Art walks | 8 public artworks in London

Posted in Inside Scoop by Rise Art on 14th July 2020

As lockdown lifts, we are all more keen than ever to spend time outside. We are also feeling the need to see art in real life, and not just online. Whilst museums and galleries slowly reopen, there’s an abundance of art located on the streets of London that you can visit at your socially distanced leisure. From post-war sculpture to contemporary installations, here are 8 public artworks for you to find.

 

‘Ventilation Shaft Cover’ (1982) by Eduardo Paolozzi - Pimlico 

Paolozzi’s modernist, metal sculpture doubles up as an artwork and a ventilation shaft for an underground carpark. The artist has combined technology, machinery and nature, including intricate detail of insects and birds. It’s typical of Paolozzi’s interest in creating anthropomorphic, robot-like creatures. You can find this artwork in an open space between Nos. 1 and 2 Bessborough Street.

 

‘London Pride’ (1951) by Frank Dobson - South Bank 

Located on London’s South Bank, not far from the National Theatre, are seated these two nude and life-size female figures. Speaking about the classically imagined and voluptuous women, artist Frank Dobson commented, “I like my gals round and full.”

 

‘A Bullet from a Shooting Star’ (2015) by Alex Chinneck - Greenwich Peninsula 

This dramatic 35-metre-tall sculpture is composed of 466 pieces of steel. An upside-down electricity pylon, balancing on its tip, it looks as though shot to earth from the sky. Greenwich Peninsula was once home to the largest oil and gas works in Europe, and so it evokes the industrial history of Greenwich’s past. The sculpture is best seen at night, when it is lit up. 

 

‘DNA DL90’ (2003) by Abigail Fallis - Bromley-by-Bow 

Art and science collide in this installation, made up of 22 shopping trolleys. Forming a double helix, it was made to mark the 50th anniversary of the discovery of the structure of DNA by James Watson and Francis Crick. The playful artwork also makes a serious comment on consumer culture.

 

‘ArcelorMittal Orbit’ (2012) by Anish Kapoor - Stratford 

Created in collaboration with engineer Cecil Balmond, Anish Kapoor’s large, looping artwork was made for the 2012 Olympic Games. At 115 metres tall, it’s not only the UK's largest sculpture but the world’s longest tunnel slide. Kapoor took inspiration from the Tower of Babel, as he wanted the viewer to have multiple perspectives from a range of viewpoints.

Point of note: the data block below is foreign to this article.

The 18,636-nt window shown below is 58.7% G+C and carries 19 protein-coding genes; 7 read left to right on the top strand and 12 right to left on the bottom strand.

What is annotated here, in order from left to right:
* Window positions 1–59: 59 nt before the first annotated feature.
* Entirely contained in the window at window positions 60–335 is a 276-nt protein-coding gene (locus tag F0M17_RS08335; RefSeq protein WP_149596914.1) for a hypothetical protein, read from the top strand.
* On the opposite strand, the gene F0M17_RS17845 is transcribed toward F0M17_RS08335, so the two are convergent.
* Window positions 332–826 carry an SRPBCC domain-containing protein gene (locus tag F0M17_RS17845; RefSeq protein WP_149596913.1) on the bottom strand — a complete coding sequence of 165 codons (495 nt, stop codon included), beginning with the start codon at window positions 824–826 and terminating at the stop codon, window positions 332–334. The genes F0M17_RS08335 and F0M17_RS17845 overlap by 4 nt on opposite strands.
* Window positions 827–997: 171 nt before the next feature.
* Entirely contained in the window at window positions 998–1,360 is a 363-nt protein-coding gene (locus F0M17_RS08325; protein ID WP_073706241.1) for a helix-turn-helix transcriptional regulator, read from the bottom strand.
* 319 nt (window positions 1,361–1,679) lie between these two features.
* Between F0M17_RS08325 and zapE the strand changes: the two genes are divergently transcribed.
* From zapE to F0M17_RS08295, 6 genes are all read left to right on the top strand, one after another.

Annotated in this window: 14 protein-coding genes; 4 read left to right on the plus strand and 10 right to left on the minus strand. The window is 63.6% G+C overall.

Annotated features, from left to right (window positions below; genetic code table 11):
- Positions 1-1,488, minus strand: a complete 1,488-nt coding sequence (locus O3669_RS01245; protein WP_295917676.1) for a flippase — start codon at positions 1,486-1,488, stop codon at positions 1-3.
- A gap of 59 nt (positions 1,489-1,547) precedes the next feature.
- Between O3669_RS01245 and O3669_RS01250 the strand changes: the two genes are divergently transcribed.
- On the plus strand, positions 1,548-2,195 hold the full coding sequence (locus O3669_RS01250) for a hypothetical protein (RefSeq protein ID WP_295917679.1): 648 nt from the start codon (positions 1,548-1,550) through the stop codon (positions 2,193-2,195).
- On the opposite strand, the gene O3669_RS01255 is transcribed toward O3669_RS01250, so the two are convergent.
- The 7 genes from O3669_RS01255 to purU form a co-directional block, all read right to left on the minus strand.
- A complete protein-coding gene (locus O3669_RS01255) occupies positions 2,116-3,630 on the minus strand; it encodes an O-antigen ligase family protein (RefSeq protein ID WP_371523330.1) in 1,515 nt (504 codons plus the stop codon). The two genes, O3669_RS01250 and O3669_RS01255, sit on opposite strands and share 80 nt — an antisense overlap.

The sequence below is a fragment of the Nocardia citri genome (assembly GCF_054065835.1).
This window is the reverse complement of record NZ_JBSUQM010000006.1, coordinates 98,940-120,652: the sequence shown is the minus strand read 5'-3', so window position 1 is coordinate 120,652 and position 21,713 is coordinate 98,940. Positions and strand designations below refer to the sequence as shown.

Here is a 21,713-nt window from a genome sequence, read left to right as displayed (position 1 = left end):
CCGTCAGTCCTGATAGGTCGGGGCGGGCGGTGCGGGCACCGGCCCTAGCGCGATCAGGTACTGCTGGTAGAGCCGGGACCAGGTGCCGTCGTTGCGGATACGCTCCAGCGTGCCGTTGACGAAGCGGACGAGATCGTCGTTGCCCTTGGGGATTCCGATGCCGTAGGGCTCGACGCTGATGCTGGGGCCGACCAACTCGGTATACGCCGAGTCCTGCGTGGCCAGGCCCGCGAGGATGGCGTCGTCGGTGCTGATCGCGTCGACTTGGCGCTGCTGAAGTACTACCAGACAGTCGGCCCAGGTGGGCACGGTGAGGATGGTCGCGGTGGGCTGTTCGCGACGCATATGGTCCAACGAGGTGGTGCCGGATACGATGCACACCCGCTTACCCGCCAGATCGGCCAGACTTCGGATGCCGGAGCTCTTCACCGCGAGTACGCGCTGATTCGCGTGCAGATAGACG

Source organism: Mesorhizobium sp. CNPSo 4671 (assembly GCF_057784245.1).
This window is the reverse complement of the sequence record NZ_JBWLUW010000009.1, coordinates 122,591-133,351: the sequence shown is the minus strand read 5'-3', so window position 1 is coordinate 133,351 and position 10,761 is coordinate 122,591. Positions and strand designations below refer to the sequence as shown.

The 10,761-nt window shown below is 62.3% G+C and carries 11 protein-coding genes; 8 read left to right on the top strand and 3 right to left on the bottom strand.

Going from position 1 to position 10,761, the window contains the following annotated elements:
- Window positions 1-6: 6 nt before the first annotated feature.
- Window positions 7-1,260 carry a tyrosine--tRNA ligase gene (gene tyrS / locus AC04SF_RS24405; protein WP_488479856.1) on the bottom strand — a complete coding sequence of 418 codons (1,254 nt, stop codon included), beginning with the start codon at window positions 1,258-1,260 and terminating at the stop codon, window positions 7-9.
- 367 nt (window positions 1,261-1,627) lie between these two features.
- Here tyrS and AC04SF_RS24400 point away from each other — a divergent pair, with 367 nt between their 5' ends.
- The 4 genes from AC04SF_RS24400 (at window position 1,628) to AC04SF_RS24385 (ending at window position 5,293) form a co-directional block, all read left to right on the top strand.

‘The Hatchling’ (2019) by Joanna Rajkowska - Newham 

‘The Hatchling’ is a replica of a beautiful, blue-green blackbird egg. From the inside, sounds of hatching chicks can be heard, and the whole egg itself acts as a speaker which invites visitors to listen carefully. It’s a reminder of the fragility of nature, in contrast to the busy city in which it lives. 

 

‘Quantum Cloud’ (2000) by Antony Gormley - Greenwich Peninsula 

Commissioned for the celebration of the millennium, ‘Quantum Cloud’ is a giant steel sculpture, reaching 30 metres high. It was inspired by the artist’s conversations with quantum physicist Basil Hiley, which made Gormley question the relationship between the self and the world. He wanted to convey the force fields surrounding the human body, using his own figure for the basis of this artwork. Gormley says that the sculpture invites us to consider “whether the body is emerging from a chaotic energy field, or the field from the body.”

 

‘Donkey’ (1955) by Willi Soukop - Harlow in Essex

This little donkey is located at the heart of a housing scheme in Harlow. The sculpture was created by Willi Soukop to encourage children to explore and interact with art through play. He had previously taught sculpture in schools. With its big eyes, bowed head and tall ears, ‘Donkey’ has become a popular member of the community.